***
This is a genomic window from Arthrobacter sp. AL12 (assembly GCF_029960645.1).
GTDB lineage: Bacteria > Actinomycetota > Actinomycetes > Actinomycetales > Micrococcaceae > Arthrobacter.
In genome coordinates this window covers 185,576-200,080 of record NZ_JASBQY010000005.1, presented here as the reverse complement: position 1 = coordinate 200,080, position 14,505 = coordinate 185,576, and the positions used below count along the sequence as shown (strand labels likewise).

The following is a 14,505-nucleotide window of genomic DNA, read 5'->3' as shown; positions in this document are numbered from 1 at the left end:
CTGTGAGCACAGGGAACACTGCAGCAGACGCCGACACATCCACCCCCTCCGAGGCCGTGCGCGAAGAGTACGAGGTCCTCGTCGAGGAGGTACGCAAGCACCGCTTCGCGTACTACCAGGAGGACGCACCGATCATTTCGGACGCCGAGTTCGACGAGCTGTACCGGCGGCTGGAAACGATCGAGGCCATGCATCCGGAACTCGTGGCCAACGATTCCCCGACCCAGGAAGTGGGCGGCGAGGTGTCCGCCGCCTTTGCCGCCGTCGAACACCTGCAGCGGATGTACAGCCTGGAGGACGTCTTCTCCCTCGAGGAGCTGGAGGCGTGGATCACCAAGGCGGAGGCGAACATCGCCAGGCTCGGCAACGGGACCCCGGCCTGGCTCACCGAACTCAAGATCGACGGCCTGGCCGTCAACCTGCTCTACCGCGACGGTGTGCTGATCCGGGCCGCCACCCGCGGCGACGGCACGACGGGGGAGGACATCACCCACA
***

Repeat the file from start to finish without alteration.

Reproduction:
This is a genomic window from Arthrobacter sp. AL12 (assembly GCF_029960645.1).
GTDB lineage: Bacteria > Actinomycetota > Actinomycetes > Actinomycetales > Micrococcaceae > Arthrobacter.
In genome coordinates this window covers 185,576-200,080 of record NZ_JASBQY010000005.1, presented here as the reverse complement: position 1 = coordinate 200,080, position 14,505 = coordinate 185,576, and the positions used below count along the sequence as shown (strand labels likewise).

The following is a 14,505-nucleotide window of genomic DNA, read 5'->3' as shown; positions in this document are numbered from 1 at the left end:
CTGTGAGCACAGGGAACACTGCAGCAGACGCCGACACATCCACCCCCTCCGAGGCCGTGCGCGAAGAGTACGAGGTCCTCGTCGAGGAGGTACGCAAGCACCGCTTCGCGTACTACCAGGAGGACGCACCGATCATTTCGGACGCCGAGTTCGACGAGCTGTACCGGCGGCTGGAAACGATCGAGGCCATGCATCCGGAACTCGTGGCCAACGATTCCCCGACCCAGGAAGTGGGCGGCGAGGTGTCCGCCGCCTTTGCCGCCGTCGAACACCTGCAGCGGATGTACAGCCTGGAGGACGTCTTCTCCCTCGAGGAGCTGGAGGCGTGGATCACCAAGGCGGAGGCGAACATCGCCAGGCTCGGCAACGGGACCCCGGCCTGGCTCACCGAACTCAAGATCGACGGCCTGGCCGTCAACCTGCTCTACCGCGACGGTGTGCTGATCCGGGCCGCCACCCGCGGCGACGGCACGACGGGGGAGGACATCACCCACA